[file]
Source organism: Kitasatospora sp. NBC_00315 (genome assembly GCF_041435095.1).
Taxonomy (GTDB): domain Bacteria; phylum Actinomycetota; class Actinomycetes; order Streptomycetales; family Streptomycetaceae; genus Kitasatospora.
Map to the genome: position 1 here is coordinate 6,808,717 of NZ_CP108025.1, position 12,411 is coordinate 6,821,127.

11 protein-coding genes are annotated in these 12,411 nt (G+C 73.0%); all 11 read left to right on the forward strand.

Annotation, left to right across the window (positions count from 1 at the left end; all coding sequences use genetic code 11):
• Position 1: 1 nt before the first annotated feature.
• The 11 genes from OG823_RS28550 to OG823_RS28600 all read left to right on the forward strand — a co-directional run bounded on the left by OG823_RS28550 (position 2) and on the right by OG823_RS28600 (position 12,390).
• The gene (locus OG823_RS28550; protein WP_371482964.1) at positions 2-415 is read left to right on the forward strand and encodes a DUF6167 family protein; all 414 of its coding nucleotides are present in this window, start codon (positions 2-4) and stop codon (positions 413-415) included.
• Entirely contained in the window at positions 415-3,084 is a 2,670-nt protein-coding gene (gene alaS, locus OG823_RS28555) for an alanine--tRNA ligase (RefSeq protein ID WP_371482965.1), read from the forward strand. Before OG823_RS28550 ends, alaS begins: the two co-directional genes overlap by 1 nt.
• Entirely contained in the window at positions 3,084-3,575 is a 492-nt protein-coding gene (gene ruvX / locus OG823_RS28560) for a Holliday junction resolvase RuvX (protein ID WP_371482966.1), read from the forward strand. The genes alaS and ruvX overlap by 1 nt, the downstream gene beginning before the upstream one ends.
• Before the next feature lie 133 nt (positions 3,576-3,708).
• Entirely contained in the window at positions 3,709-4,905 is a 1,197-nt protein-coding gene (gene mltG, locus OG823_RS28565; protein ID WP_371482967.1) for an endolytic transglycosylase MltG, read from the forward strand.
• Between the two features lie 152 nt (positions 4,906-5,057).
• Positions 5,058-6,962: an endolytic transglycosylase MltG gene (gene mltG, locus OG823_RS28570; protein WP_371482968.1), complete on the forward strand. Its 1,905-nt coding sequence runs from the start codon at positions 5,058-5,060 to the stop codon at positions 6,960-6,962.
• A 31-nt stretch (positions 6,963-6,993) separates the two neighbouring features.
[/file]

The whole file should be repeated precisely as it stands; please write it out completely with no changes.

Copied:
Source organism: Kitasatospora sp. NBC_00315 (genome assembly GCF_041435095.1).
Taxonomy (GTDB): domain Bacteria; phylum Actinomycetota; class Actinomycetes; order Streptomycetales; family Streptomycetaceae; genus Kitasatospora.
Map to the genome: position 1 here is coordinate 6,808,717 of NZ_CP108025.1, position 12,411 is coordinate 6,821,127.

11 protein-coding genes are annotated in these 12,411 nt (G+C 73.0%); all 11 read left to right on the forward strand.

Annotation, left to right across the window (positions count from 1 at the left end; all coding sequences use genetic code 11):
• Position 1: 1 nt before the first annotated feature.
• The 11 genes from OG823_RS28550 to OG823_RS28600 all read left to right on the forward strand — a co-directional run bounded on the left by OG823_RS28550 (position 2) and on the right by OG823_RS28600 (position 12,390).
• The gene (locus OG823_RS28550; protein WP_371482964.1) at positions 2-415 is read left to right on the forward strand and encodes a DUF6167 family protein; all 414 of its coding nucleotides are present in this window, start codon (positions 2-4) and stop codon (positions 413-415) included.
• Entirely contained in the window at positions 415-3,084 is a 2,670-nt protein-coding gene (gene alaS, locus OG823_RS28555) for an alanine--tRNA ligase (RefSeq protein ID WP_371482965.1), read from the forward strand. Before OG823_RS28550 ends, alaS begins: the two co-directional genes overlap by 1 nt.
• Entirely contained in the window at positions 3,084-3,575 is a 492-nt protein-coding gene (gene ruvX / locus OG823_RS28560) for a Holliday junction resolvase RuvX (protein ID WP_371482966.1), read from the forward strand. The genes alaS and ruvX overlap by 1 nt, the downstream gene beginning before the upstream one ends.
• Before the next feature lie 133 nt (positions 3,576-3,708).
• Entirely contained in the window at positions 3,709-4,905 is a 1,197-nt protein-coding gene (gene mltG, locus OG823_RS28565; protein ID WP_371482967.1) for an endolytic transglycosylase MltG, read from the forward strand.
• Between the two features lie 152 nt (positions 4,906-5,057).
• Positions 5,058-6,962: an endolytic transglycosylase MltG gene (gene mltG, locus OG823_RS28570; protein WP_371482968.1), complete on the forward strand. Its 1,905-nt coding sequence runs from the start codon at positions 5,058-5,060 to the stop codon at positions 6,960-6,962.
• A 31-nt stretch (positions 6,963-6,993) separates the two neighbouring features.